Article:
Definitions for taylor, jeremy
The Nuttall Encyclopedia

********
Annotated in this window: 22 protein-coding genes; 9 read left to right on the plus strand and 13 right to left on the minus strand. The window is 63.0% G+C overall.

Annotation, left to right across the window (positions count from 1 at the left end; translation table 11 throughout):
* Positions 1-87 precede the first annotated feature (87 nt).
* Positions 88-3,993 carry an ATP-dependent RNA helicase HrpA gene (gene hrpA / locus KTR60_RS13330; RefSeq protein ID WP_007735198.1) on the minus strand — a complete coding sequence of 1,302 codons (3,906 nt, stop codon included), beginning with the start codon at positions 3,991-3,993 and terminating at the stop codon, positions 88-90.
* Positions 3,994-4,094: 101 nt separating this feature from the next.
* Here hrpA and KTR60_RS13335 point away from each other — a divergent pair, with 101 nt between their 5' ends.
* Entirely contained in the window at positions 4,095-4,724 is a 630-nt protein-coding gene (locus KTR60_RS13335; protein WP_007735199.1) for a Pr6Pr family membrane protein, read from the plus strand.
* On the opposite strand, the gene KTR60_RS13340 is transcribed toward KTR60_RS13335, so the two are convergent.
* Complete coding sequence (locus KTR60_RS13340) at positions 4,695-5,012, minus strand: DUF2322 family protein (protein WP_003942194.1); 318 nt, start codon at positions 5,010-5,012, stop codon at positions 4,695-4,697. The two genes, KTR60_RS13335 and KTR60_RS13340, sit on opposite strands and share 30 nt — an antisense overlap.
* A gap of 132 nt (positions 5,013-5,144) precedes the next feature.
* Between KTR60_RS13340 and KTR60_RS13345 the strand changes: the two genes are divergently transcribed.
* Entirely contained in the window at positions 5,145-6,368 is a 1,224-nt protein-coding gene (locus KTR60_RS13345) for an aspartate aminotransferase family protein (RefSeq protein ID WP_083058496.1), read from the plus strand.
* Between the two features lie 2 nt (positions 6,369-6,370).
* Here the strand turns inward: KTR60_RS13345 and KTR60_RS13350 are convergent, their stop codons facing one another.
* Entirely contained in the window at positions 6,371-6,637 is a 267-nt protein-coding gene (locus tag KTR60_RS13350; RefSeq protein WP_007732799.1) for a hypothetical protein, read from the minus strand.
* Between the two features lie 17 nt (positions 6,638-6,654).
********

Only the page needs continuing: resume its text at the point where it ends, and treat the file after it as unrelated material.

great English divine and preacher, born at Cambridge, son of a barber; educated at Caius College; became a Fellow of All Souls', Oxford; took orders; attracted the attention of Laud; was made chaplain to the king, and appointed to the living of Uppingham; on the sequestration of his living in 1642 joined the king at Oxford, and adhered to the royal cause through the Civil War; suffered much privation, and imprisonment at times; returning to Wales, he procured the friendship and enjoyed the patronage of the Earl of Carberry, in whose mansion at Grove he wrote a number of his works; before the Restoration he received preferment in Ireland, and after that event was made bishop, first of Down and then of Dromore; his life here was far from a happy one, partly through insubordination in his diocese and partly through domestic sorrow; his works are numerous, but the principal are his "Liberty of Prophesying," "Holy Living and Holy Dying," "Life of Christ," "Ductor Dubitantium," a work on casuistry; he was a good man and a faithful, more a religious writer than a theological; his books are read more for their devotion than their divinity, and they all give evidence of luxuriance of imagination, to which the epithet "florid" has not inappropriately been applied; in Church matters he was a follower of Laud (1613-1667).
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